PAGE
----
[R-sig-ME] A mixed effect regression tool based on bayesian priors like bayesglm
phillip.alday at mpi.nl
Wed Aug 9 17:41:32 CEST 2017
Sidestepping your question a bit, you might want to consider the
rstanarm package instead of blme because it is more directly in the
Gelman/arm tradition/school of thought. You can move your arm::bayesglm
models to rstanarm::stan_glm and then use rstanarm:stan_glmer for the
mixed model. But only *you* can know / justify which priors you should
use -- default priors are just that, default and they may not always be
sensible for every case.
On 05/17/2017 10:46 AM, Angelo D'Ambrosio wrote:
> I use extensively Gelman's bayesglm for the every day use due to the great
> stability of the estimates especially in the case of separation.
> I needed an equivalent of empirical bayesian regularization for glm mixed
> effect models. These models are strongly influenced by extreme conditions
> (like conditional probabilities of zero and separation) and like usual
> logistic regression model they fail in these cases.
> I found the blme package that does exactly what I need, solving the
> separation problem. Now the problem is to set it up in order to be work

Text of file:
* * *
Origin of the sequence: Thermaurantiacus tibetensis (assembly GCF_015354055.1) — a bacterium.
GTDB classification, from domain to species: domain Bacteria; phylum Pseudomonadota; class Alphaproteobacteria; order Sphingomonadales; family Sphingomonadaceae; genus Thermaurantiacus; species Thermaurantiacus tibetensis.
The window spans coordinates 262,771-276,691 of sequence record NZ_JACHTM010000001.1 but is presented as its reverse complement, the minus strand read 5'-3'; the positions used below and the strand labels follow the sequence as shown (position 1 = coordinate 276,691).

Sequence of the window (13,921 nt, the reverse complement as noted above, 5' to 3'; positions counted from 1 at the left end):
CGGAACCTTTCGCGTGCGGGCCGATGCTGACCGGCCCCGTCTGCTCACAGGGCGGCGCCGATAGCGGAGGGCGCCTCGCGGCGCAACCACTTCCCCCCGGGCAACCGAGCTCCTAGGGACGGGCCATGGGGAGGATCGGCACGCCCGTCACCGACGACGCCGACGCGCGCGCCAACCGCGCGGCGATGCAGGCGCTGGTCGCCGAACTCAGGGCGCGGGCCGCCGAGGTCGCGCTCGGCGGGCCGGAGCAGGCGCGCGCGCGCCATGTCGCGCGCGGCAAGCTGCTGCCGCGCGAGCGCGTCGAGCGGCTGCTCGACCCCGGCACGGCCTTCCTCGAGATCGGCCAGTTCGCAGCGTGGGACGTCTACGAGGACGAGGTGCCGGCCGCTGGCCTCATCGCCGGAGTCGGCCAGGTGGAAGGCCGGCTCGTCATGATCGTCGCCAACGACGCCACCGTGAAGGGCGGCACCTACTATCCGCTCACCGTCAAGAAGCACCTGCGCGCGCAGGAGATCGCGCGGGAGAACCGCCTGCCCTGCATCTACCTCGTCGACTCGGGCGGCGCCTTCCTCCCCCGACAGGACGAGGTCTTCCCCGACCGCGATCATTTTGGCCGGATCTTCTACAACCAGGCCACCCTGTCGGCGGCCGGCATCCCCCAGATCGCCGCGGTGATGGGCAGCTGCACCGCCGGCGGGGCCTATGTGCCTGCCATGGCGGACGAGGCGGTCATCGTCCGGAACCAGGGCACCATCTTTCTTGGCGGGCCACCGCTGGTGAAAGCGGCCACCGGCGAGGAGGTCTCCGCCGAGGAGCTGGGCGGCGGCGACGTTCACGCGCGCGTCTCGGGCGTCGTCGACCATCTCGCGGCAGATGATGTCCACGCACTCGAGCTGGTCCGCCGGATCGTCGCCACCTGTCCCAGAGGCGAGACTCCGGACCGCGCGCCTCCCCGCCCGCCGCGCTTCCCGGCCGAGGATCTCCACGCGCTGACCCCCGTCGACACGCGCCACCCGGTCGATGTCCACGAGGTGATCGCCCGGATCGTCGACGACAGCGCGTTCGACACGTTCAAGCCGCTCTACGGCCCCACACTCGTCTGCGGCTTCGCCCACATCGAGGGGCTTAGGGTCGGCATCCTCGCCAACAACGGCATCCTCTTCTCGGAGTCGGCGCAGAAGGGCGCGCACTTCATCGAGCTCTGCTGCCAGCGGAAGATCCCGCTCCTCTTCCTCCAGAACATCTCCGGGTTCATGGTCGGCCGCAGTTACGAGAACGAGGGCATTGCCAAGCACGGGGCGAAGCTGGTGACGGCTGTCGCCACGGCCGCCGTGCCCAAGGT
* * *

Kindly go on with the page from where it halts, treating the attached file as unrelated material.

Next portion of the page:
> exactly as bayesglm, in order to achieve consistency in my analysis.
> Reading Gelman paper on bayesglm() I understood I should use a t
> distribution with 1 df (eg. Cauchy) and 2.5 scale, rescaling inputs:
> bglmer(Out ~ arm::rescale(Pred) + (1 | PatientID), family = binomial,
> Data.events, fixef.prior = t(df = 1, scale = 2.5))
> Is it correct? My doubt is what to do with the cov.prior parameter; should
> I leave it as default (wishart) or should I put it to NULL? Also in
> Gelman's paper it is said that the intercept should have the same prior
> distribution but with scale 10, and I don't know how to specify a different
> prior for it.
> Also, I'm starting to think that bayesglm doesn't rescale the inputs
> directly but scales the prior distribution according to the inputs. Am I
> Can you help me with this?
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